1 COMMENT HOW WISCONSIN GOT IT WRONG: REEVALUATING DRAM SHOP LIABILITY MICHAEL W. WEIGEL* Wisconsin has the highest rate of drunk driving in the country. Reducing the opportunity to drink and drive is a preventative measure that addresses the problem before harm or other consequences occur. Serving alcohol to intoxicated patrons is a crime in Wisconsin, but a national study shows that these laws are rarely enforced. Meanwhile, Wisconsin s dram shop act grants civil immunity to those who would otherwise be liable for alcohol-related injuries. The Supreme Court of Wisconsin has expanded the already broad scope of immunity that Wisconsin s dram shop act grants, causing countless innocent third party victims to go uncompensated. Broadening liability instead of immunity would encourage licensed drinking establishments to help prevent drunk driving. The Wisconsin State Legislature should amend the dram shop act to eliminate broad, ambiguous terms like procurement, and expand civil liability to licensed drinking establishments that serve visibly intoxicated patrons. Introduction I. Wisconsin s Dram Shop Act A. Negligence in Wisconsin B. Wisconsin s Dram Shop Act: Statutory Immunity Legislative History Procurement before Stephenson v. Universal Metrics Stephenson v. Universal Metrics Narrow Exceptions to Statutory Immunity II. Wisconsin Should Abrogate Immunity to Curb Drunk Driving through Private Enforcement A. Wisconsin Courts Have Expanded Dram Shop Immunity Stephenson Expanded the Definition of Procurement and Loosened the Dram Shop Act s Causation Requirement The Court s Calls for Legislative Action B. Wisconsin s Dram Shop Act: Abrogating Immunity to Drinking Establishments for Serving Visibly Intoxicated Persons Drunk Driving Is a Foreseeable Consequence of * J.D. Candidate, University of Wisconsin Law School, 2013; B.A., Political Science and Legal Studies, University of Wisconsin Madison, Special thanks to the Wisconsin Law Review staff for their time and effort. I also thank my parents, Bill and Laurie Weigel, and my sisters, Brooke and Taylor, for their love and support.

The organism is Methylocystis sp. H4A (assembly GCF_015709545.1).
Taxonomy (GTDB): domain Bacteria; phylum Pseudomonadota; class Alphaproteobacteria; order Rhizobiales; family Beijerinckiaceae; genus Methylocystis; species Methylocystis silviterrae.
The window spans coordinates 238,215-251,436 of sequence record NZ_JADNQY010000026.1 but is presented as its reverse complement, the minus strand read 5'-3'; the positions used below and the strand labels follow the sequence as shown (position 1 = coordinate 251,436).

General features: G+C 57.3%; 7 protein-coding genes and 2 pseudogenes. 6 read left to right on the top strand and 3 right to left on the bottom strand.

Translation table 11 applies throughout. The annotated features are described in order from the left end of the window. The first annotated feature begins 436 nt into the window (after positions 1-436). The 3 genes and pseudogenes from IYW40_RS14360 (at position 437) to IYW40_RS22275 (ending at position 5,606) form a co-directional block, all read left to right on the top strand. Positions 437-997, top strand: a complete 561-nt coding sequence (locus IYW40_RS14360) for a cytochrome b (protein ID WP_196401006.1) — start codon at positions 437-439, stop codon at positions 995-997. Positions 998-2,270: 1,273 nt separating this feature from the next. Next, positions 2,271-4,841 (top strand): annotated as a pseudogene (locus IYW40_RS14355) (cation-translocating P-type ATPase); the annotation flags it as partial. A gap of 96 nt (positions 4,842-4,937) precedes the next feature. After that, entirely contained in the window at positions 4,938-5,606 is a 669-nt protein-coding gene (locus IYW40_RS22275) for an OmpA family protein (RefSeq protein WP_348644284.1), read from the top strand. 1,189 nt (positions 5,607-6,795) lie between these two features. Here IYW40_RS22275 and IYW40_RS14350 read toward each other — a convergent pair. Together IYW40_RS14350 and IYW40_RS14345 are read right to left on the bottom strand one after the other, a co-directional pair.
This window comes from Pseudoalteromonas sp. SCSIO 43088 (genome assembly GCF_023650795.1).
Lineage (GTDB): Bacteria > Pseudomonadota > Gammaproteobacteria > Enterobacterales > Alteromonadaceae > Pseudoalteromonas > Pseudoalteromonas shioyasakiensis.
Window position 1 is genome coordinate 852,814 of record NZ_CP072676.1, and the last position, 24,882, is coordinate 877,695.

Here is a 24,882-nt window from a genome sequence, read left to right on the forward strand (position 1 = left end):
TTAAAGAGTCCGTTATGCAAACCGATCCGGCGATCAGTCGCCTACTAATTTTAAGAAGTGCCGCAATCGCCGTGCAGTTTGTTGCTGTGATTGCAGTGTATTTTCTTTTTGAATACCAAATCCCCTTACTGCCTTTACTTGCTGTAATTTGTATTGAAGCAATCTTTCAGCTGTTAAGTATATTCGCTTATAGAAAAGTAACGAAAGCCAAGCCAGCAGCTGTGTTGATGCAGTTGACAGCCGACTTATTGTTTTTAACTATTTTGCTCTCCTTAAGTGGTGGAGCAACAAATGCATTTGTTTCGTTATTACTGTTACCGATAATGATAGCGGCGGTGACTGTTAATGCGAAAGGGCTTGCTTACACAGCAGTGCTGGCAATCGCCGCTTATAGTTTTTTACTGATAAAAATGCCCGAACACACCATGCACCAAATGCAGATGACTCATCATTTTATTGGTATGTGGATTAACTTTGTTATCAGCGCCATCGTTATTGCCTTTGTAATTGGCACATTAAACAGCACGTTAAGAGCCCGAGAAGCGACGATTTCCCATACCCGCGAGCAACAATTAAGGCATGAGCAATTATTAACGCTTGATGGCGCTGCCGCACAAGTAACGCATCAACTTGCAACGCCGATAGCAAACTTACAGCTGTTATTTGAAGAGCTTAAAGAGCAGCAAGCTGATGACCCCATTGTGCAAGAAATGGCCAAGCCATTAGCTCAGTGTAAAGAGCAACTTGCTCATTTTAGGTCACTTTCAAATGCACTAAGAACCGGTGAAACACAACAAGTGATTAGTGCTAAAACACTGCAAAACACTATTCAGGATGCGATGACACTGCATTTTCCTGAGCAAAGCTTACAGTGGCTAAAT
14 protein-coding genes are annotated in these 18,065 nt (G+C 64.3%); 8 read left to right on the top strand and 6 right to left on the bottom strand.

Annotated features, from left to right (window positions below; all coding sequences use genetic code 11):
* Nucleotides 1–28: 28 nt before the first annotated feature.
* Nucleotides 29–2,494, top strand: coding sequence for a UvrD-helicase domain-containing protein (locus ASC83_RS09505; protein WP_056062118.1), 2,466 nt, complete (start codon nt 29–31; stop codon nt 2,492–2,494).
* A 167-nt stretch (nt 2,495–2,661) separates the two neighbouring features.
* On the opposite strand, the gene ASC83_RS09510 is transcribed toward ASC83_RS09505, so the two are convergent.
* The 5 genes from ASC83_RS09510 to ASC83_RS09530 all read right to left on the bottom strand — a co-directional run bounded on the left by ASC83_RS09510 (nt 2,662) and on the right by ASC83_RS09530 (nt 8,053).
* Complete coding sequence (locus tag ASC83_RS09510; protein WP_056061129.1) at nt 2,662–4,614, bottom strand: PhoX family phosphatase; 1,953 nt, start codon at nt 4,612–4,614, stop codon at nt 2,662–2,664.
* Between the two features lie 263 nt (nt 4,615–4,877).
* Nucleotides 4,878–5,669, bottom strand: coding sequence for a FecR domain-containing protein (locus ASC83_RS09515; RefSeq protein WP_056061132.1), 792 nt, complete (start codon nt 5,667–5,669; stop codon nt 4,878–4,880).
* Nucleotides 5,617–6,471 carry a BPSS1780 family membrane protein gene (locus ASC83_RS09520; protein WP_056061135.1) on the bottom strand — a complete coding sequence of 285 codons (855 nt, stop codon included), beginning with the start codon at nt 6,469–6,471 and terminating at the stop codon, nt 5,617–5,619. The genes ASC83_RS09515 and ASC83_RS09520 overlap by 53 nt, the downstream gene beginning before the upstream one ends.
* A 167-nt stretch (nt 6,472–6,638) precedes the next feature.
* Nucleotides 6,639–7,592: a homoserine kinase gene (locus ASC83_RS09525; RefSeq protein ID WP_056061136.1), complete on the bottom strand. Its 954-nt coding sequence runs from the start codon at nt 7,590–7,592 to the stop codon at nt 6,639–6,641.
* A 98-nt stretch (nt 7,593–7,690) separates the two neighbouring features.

2 238 WISCONSIN LAW REVIEW Serving a Visibly Intoxicated Person Wisconsin Law Criminalizes the Sale of Alcohol to Intoxicated Persons Exceptions to General Immunity Exist in Other Areas of Law Other Dram Shop Acts a. Illinois b. Georgia c. New York C. A Solution Proposed Statutory Language The Proposed Language s Utility Conclusion INTRODUCTION Wisconsin is known for its drinking culture. Milwaukee s Miller Brewery is one of the largest breweries in the world, 1 supplying patrons at Lambeau Field, Miller Park, and the many festivals held in Milwaukee the City of Festivals. Meanwhile, alcohol-related injuries plague Wisconsin. According to a nationwide study conducted by the United States Department of Health and Human Services, Wisconsin has the highest rate of drunk driving in the nation. 2 In 2009, alcohol contributed to approximately forty-five percent of all traffic fatalities in Wisconsin. 3 The Wisconsin Department of Transportation reported that during 2010, an alcohol-related crash injured or killed one person every 2.3 hours. 4 These figures do not include numerous alcohol-related injuries and fatalities unrelated to driving. Yet Wisconsin laws remain lenient. Wisconsin does not criminalize first-offense drunk driving. 5 First offenders do not face jail time just a 1. See Locations, MILLERCOORS, locations.aspx (last visited Jan. 7, 2013). 2. Drunken Driving, WIS. DEP T TRANSP., safety/motorist/drunkdriving/index.htm (last modified May 26, 2011). More than 26 percent of Wisconsin adults who were surveyed admitted that they had driven under the influence of alcohol in the previous year.... Id. The United States Department of Health and Human Services released the survey in April Id. 3. Id. 4. WIS. DEP T OF TRANSP., 2010 WISCONSIN TRAFFIC CRASH FACTS iv, 80 (2012), available at The report defines alcohol-related crash as when [e]ither a driver, bicyclist or pedestrian is listed on a police or coroner report as drinking alcohol before the crash. Id. at See WIS. STAT (2)(am) ( ). Wisconsin is one of just four states refusing to impose criminal liability on first offenders. U.S. DEP T OF TRANSP.,